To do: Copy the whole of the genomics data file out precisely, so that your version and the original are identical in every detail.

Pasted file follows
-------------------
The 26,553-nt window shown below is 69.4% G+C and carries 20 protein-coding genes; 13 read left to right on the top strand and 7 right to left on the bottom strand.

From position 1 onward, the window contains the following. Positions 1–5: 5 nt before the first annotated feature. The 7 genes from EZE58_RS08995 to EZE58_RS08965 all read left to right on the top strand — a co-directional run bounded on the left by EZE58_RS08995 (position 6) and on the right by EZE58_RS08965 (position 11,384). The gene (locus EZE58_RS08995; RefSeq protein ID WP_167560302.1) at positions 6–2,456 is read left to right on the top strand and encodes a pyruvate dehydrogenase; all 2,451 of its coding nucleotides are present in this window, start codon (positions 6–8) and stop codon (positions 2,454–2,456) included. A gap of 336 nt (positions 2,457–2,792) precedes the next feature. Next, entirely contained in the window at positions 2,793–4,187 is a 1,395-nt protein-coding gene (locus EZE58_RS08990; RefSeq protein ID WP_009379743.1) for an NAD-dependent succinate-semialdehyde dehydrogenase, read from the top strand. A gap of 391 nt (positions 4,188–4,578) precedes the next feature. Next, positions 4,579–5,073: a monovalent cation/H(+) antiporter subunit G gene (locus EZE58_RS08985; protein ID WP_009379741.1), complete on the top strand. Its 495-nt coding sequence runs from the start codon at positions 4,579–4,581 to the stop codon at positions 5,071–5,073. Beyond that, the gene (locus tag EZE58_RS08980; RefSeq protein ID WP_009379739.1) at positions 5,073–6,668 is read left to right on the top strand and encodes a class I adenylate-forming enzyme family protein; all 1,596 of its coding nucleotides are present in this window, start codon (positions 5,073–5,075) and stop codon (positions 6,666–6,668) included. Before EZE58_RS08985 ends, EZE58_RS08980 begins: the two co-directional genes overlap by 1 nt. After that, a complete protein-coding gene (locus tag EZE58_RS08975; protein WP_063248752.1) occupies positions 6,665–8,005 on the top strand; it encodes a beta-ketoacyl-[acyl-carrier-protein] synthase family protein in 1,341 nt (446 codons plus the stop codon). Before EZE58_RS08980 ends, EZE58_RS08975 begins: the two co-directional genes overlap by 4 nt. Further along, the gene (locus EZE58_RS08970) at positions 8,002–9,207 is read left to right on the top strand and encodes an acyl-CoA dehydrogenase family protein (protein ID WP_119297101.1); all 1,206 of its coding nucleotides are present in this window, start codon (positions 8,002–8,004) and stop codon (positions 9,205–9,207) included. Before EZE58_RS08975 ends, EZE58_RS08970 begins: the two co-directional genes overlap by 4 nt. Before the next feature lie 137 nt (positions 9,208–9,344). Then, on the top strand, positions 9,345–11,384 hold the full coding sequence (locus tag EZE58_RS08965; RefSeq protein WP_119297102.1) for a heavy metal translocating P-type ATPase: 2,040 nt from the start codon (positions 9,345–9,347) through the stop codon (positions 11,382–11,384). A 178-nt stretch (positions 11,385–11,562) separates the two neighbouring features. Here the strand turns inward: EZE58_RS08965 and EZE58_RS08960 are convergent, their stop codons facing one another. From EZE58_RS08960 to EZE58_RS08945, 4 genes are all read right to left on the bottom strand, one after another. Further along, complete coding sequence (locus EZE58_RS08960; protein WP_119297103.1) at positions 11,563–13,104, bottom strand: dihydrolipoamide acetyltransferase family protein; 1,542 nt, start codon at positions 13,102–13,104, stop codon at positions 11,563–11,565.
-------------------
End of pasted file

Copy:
The 26,553-nt window shown below is 69.4% G+C and carries 20 protein-coding genes; 13 read left to right on the top strand and 7 right to left on the bottom strand.

From position 1 onward, the window contains the following. Positions 1–5: 5 nt before the first annotated feature. The 7 genes from EZE58_RS08995 to EZE58_RS08965 all read left to right on the top strand — a co-directional run bounded on the left by EZE58_RS08995 (position 6) and on the right by EZE58_RS08965 (position 11,384). The gene (locus EZE58_RS08995; RefSeq protein ID WP_167560302.1) at positions 6–2,456 is read left to right on the top strand and encodes a pyruvate dehydrogenase; all 2,451 of its coding nucleotides are present in this window, start codon (positions 6–8) and stop codon (positions 2,454–2,456) included. A gap of 336 nt (positions 2,457–2,792) precedes the next feature. Next, entirely contained in the window at positions 2,793–4,187 is a 1,395-nt protein-coding gene (locus EZE58_RS08990; RefSeq protein ID WP_009379743.1) for an NAD-dependent succinate-semialdehyde dehydrogenase, read from the top strand. A gap of 391 nt (positions 4,188–4,578) precedes the next feature. Next, positions 4,579–5,073: a monovalent cation/H(+) antiporter subunit G gene (locus EZE58_RS08985; protein ID WP_009379741.1), complete on the top strand. Its 495-nt coding sequence runs from the start codon at positions 4,579–4,581 to the stop codon at positions 5,071–5,073. Beyond that, the gene (locus tag EZE58_RS08980; RefSeq protein ID WP_009379739.1) at positions 5,073–6,668 is read left to right on the top strand and encodes a class I adenylate-forming enzyme family protein; all 1,596 of its coding nucleotides are present in this window, start codon (positions 5,073–5,075) and stop codon (positions 6,666–6,668) included. Before EZE58_RS08985 ends, EZE58_RS08980 begins: the two co-directional genes overlap by 1 nt. After that, a complete protein-coding gene (locus tag EZE58_RS08975; protein WP_063248752.1) occupies positions 6,665–8,005 on the top strand; it encodes a beta-ketoacyl-[acyl-carrier-protein] synthase family protein in 1,341 nt (446 codons plus the stop codon). Before EZE58_RS08980 ends, EZE58_RS08975 begins: the two co-directional genes overlap by 4 nt. Further along, the gene (locus EZE58_RS08970) at positions 8,002–9,207 is read left to right on the top strand and encodes an acyl-CoA dehydrogenase family protein (protein ID WP_119297101.1); all 1,206 of its coding nucleotides are present in this window, start codon (positions 8,002–8,004) and stop codon (positions 9,205–9,207) included. Before EZE58_RS08975 ends, EZE58_RS08970 begins: the two co-directional genes overlap by 4 nt. Before the next feature lie 137 nt (positions 9,208–9,344). Then, on the top strand, positions 9,345–11,384 hold the full coding sequence (locus tag EZE58_RS08965; RefSeq protein WP_119297102.1) for a heavy metal translocating P-type ATPase: 2,040 nt from the start codon (positions 9,345–9,347) through the stop codon (positions 11,382–11,384). A 178-nt stretch (positions 11,385–11,562) separates the two neighbouring features. Here the strand turns inward: EZE58_RS08965 and EZE58_RS08960 are convergent, their stop codons facing one another. From EZE58_RS08960 to EZE58_RS08945, 4 genes are all read right to left on the bottom strand, one after another. Further along, complete coding sequence (locus EZE58_RS08960; protein WP_119297103.1) at positions 11,563–13,104, bottom strand: dihydrolipoamide acetyltransferase family protein; 1,542 nt, start codon at positions 13,102–13,104, stop codon at positions 11,563–11,565.